Lambing is Not Far Away

Ewes laying in pasture below the Harwood Barn
Ewes laying in pasture below the Harwood Barn

With sleigh rides and new apprentices dominating the posts lately, the sheep have not really been in the limelight. However, lambing is just around the corner.

The ewes have a gestation period of roughly 5 months. They were bred in the fall, and their lambs are due to begin dropping on March 15, or thereabouts. The lambs will be around for the Maple Celebration, tails wiggling as they nurse from their moms; bleating and doing their legs-kicked-up dance around the pasture.

For anyone that comes to visit in the next few weeks, though, be on the look out for signs that the lambs are on their way.

What to look for:

Pregnant ewes have a rounder belly area towards the end of their gestation, though it can be hard for a person that does not see sheep often to tell. The belly will “drop” before the ewe is ready to lamb, and her flanks will become more visible.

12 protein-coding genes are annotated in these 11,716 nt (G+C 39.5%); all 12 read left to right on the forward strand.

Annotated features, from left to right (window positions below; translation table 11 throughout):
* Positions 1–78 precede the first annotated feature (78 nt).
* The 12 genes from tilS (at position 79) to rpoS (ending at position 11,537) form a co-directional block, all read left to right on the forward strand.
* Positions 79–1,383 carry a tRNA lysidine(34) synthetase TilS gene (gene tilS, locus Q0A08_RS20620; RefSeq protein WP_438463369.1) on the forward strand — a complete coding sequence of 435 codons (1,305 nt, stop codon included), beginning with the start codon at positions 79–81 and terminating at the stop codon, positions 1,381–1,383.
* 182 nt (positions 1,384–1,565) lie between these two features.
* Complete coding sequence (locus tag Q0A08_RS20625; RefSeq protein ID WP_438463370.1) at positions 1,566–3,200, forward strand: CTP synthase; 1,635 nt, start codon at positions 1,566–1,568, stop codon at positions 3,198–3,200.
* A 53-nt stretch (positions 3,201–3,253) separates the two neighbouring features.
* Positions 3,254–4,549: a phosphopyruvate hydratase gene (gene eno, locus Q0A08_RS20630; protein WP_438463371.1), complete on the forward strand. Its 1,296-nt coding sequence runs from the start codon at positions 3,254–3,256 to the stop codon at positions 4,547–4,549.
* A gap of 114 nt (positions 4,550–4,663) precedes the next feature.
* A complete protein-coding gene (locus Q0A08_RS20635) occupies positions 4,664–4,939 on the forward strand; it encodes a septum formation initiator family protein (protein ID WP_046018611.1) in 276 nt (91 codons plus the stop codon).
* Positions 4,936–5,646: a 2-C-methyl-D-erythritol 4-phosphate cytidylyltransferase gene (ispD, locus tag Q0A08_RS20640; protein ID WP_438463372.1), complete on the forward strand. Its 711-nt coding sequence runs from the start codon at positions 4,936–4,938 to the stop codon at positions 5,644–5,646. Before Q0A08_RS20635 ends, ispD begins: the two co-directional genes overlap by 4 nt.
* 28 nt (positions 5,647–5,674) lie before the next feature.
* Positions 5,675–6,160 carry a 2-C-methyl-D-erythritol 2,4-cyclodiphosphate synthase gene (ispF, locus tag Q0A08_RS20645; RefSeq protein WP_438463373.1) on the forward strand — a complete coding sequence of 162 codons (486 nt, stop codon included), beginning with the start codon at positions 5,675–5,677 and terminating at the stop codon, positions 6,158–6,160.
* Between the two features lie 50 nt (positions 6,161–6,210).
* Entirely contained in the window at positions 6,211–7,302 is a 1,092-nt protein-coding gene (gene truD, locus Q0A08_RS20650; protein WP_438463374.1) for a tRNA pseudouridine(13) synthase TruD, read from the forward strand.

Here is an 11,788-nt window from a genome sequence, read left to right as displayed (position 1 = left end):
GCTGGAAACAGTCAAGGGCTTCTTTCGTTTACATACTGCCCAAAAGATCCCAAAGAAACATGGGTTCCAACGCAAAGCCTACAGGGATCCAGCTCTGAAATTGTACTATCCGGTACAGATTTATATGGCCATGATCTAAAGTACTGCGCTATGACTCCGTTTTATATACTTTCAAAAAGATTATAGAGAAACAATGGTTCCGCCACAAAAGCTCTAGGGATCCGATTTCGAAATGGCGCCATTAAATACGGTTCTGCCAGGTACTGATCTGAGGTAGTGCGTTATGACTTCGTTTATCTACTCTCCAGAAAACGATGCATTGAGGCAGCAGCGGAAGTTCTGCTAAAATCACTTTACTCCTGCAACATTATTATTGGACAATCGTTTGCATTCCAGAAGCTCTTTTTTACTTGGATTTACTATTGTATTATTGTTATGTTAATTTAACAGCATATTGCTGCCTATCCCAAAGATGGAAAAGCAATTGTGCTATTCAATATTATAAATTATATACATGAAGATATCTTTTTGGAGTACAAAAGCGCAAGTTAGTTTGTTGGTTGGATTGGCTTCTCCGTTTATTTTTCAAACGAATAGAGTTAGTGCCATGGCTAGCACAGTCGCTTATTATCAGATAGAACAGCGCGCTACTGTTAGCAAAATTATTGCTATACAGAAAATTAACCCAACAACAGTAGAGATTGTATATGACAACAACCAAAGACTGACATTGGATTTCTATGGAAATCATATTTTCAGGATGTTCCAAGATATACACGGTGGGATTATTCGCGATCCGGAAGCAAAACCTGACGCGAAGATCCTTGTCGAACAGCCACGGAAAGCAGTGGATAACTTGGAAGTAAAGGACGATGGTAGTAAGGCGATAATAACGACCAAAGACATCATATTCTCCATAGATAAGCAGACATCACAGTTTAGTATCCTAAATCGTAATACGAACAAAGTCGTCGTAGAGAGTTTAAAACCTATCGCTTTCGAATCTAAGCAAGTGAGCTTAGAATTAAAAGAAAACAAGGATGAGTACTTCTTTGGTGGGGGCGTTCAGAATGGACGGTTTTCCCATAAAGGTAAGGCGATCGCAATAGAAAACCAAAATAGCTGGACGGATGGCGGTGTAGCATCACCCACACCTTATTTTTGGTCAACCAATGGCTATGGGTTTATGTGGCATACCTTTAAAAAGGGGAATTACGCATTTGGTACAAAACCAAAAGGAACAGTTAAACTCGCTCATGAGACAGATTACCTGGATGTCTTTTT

A few days before lambing, a ewe’s udders will “bag up”, becoming much fuller, and heavier, looking, and filled with the lamb’s first milk (known as colostrum).

In the days before birthing, a ewe’s vulva will be noticeably swollen.

Behavior-wise a ewe may begin to act oddly, especially right before the birth: pawing the ground, stamping, sometimes laying down, or standing away from the flock.

Keep a look out for lambs on your visits to the farm in this next month. Lambs will be here soon!